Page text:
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"I was a little girl with a potbelly and afro puffs, hyperactive and overdramatic. And I found the theater, and I found my home."
—-Audra McDonald on winning a Tony
ONCE UPON A TONY
Broadway Show Based on Indie Movie Takes Home Eight Awards, Including Best Musical
The little indie film that could became the Broadway musical that did, as Once took home eight Tonys, including the best-musical award for its bittersweet love story based on the 2006 movie with Glen Hansard and Marketa Irglova which earned an Oscar for Best Original Song for “Falling Slowly.”

At presstime, the Orginal Cast Recording of the show on Sony Masterworks Broadway had reached #7 at iTunes.

Lead actor Steve Kazee, who brought movie-star looks and a soulful singing voice to the part of Guy, a street musician in Dublin who falls for a Czech flower-seller, earned best lead actor in a musical.

He gave one of the most poignant speeches of a night, paying tearful tribute to his mother, who passed away on Easter Sunday.

"My mother... always told me before shows to stand up there and show them whose little boy you are," he said. "And I'm showing you today that I am the son of Kathy Withrow Kazee who lost the fight with cancer on Easter Sunday this year, and I think about her every day," Kazee said.

Once triumphed over the more obviously commercial Newsies for the top prize, while Spider-Man: Turn Off the Dark was shut out in the two technical categories in which it was nominated, sets and costume design in a musical. The evening's host, Neil Patrick Harris, made fun of that $75 million show's early troubles when he started one bit hanging from the ceiling, then proceeded to get stuck in the air.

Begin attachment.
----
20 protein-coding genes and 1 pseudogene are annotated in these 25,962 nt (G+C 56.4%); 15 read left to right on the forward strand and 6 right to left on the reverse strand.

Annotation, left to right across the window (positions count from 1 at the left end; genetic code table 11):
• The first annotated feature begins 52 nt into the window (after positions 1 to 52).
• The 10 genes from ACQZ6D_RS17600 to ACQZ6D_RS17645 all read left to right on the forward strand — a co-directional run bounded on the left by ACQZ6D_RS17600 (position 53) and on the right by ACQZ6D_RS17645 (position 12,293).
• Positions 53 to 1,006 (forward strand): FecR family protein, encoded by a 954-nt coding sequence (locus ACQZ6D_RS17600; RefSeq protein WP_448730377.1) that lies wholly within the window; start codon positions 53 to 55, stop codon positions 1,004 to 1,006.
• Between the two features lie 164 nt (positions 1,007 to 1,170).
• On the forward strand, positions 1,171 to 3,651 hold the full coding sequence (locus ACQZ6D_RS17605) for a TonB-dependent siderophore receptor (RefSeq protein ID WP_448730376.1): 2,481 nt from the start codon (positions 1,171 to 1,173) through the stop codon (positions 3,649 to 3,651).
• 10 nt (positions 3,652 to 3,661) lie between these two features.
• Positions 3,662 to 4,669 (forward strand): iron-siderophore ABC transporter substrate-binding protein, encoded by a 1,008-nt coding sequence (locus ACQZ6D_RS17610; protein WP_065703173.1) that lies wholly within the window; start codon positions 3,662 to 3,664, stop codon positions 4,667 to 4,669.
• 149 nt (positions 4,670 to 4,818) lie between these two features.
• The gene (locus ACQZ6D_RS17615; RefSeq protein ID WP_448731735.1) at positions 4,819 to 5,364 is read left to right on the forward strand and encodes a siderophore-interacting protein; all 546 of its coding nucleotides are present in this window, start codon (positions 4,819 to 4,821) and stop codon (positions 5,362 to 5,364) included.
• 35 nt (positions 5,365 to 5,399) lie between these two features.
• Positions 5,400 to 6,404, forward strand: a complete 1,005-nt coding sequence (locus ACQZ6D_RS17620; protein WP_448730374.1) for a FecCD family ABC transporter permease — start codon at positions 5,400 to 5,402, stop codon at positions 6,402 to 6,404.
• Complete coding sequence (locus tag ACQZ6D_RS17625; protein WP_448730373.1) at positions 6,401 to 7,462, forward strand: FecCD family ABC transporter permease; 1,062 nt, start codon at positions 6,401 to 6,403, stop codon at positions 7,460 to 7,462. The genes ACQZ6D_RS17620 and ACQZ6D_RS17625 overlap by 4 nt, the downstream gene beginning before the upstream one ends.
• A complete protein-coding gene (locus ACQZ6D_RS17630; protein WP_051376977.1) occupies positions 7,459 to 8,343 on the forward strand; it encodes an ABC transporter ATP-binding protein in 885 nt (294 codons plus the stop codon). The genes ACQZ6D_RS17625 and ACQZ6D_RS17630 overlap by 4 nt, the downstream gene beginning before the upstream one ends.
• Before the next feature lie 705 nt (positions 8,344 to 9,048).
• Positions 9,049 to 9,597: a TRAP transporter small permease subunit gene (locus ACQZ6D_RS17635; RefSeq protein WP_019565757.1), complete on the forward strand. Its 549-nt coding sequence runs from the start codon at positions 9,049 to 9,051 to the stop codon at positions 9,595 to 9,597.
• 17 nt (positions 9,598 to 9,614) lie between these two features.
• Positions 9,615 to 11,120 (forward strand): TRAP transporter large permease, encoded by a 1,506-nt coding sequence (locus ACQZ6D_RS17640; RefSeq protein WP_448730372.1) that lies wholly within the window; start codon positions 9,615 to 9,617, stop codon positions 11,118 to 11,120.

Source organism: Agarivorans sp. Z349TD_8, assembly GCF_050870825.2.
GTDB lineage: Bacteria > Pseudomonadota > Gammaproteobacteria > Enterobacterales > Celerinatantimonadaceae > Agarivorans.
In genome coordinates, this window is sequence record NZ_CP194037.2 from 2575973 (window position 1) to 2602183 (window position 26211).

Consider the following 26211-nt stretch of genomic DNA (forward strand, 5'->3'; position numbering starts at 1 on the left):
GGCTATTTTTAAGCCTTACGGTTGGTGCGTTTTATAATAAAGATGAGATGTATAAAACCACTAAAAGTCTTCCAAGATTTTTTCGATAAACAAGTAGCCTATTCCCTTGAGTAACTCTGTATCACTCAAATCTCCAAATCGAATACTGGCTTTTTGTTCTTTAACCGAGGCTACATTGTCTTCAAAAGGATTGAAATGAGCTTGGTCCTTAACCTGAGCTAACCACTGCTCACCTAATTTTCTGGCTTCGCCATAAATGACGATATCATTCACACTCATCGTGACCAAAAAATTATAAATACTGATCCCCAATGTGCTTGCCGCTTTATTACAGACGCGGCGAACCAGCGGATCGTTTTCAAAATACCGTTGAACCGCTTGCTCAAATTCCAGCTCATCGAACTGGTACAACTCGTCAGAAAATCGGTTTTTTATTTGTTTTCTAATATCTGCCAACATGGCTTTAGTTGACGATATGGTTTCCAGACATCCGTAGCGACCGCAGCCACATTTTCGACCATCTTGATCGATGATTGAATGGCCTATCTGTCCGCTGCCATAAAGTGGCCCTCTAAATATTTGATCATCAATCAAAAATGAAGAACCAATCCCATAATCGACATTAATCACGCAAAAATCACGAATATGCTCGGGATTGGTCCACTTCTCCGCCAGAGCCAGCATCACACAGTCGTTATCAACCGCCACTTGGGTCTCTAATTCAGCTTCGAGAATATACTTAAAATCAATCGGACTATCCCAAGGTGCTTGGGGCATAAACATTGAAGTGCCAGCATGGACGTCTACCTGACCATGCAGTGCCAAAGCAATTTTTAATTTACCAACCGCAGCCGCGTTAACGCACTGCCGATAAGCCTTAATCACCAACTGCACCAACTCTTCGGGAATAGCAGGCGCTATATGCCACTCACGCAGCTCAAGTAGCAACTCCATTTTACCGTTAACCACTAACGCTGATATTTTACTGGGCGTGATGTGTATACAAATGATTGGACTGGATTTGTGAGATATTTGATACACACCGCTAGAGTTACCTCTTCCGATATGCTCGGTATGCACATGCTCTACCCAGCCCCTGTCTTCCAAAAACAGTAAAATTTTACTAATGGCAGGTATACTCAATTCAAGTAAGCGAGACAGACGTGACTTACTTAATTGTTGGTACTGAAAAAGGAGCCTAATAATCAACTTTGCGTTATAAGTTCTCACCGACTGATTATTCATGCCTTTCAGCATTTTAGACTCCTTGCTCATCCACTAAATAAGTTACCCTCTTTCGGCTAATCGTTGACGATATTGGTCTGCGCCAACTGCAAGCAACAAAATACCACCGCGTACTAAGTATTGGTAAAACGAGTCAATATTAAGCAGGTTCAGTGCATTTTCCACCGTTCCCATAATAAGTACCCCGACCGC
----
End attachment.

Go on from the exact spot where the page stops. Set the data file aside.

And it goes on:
The Tony for best play went to Bruce Norris' Clybourne Park, which had already won the Pulitzer Prize for its exploration of race in America, via a piece of real estate.

Audra McDonald was named best lead actress in a musical for The Gershwins' Porgy and Bess, which was named best musical revival. It was her fifth Tony Award, at only age 41, tying the record held by Angela Lansbury and Julie Harris.

"I was a little girl with a potbelly and afro puffs, hyperactive and overdramatic. And I found the theater, and I found my home," McDonald said, tearfully.

The best-actress winner in a play, Nina Arianda of Venus in Fur, came out of nowhere to stun audiences, first off Broadway and then on, with her portrayal of a mysterious young actress auditioning for a play, beating out veterans Linda Lavin and Stockard Channing.

British comic actor James Corden won best actor in a play for the farcical One Man, Two Guvnors in an upset over Philip Seymour Hoffman for his Willy Loman in Death of a Salesman.

The revival of Arthur Miller's 63-year-old Death of a Salesman won the Tony for best play revival and Mike Nichols won his ninth Tony for directing it.

Said Nichols: "There's not a person in this theater that doesn't know what it is to be a salesman—to be out there in the blue riding on a smile and a shoeshine. As we know, a salesman has got to dream. It goes with the territory."

Smash star Christian Borle, who plays the clumsy, overheated pirate who will later become Captain Hook in Peter and the Starcatcher, took home the trophy foe featured actor in a play.

Judy Kaye won as featured actress for the musical Nice Work If You Can Get It, in which she plays a temperance worker who likes to drink and hangs from a chandelier at one point.

Judith Light, who plays an acerbic alcoholic in Other Desert Cities, won for best featured actress in a play. Michael McGrath won for best actor in a featured musical role from Nice Work If You Can Get It.

Newsies composer Alan Menken, who has more Oscars than any other living person, captured his first Tony for the score.

The reworked version of the Gershwin opera Porgy and Bess managed to take home more awards than a revival of Stephen Sondheim's Follies.

The show was carried live by CBS.

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